In my review about the resurgence of Ayn Rand-ism on the right, I cited an op-ed by Cornell economist Robert Frank. I called Frank's central point, that luck plays a huge role in success, "seemingly banal." It occurs to me -- I haven't heard from Frank or anybody about this point -- that that line sounded dismissive. I didn't intend it that way at all. Sometimes very bvious points nonetheless go unmentioned in a public debate, and Frank usefully brought that one to the surface.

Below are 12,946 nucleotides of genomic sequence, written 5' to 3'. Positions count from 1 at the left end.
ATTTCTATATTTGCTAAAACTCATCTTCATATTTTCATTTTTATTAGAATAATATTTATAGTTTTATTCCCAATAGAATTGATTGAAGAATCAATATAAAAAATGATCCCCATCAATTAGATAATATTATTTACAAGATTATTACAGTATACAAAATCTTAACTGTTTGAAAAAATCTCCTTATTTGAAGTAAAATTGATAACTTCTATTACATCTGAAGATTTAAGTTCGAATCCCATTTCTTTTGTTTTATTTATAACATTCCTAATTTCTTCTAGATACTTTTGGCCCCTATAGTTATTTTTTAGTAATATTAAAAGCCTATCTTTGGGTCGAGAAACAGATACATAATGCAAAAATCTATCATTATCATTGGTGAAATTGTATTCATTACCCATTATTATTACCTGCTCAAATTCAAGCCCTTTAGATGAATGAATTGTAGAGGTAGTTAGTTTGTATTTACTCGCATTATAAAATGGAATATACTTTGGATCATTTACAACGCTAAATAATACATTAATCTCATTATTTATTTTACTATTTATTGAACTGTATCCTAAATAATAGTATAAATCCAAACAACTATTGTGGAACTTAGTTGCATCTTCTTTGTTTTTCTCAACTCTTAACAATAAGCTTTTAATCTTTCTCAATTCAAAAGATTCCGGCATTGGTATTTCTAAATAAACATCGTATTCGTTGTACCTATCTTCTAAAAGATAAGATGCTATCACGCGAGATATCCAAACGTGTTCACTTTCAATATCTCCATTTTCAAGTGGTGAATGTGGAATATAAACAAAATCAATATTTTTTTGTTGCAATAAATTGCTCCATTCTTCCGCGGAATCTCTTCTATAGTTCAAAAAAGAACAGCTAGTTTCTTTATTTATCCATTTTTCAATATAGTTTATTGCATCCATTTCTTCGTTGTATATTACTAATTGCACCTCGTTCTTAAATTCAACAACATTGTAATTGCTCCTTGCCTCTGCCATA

I also referred briefly to his subsequent appearance on Fox to defend his op-ed. The appearance is really remarkable, and I don't think I managed to do it justice. The way Frank calmly made his points in the face of a tirade by a blustering, self-satisfied, demagogic host was a tribute to both the power of reason and its generalized absence on cable television in general and Fox in particular. If I knew a young, apolitical intellectual, and wanted to convince him or her to identify as a liberal rather than a conservative, I would probably show this segment: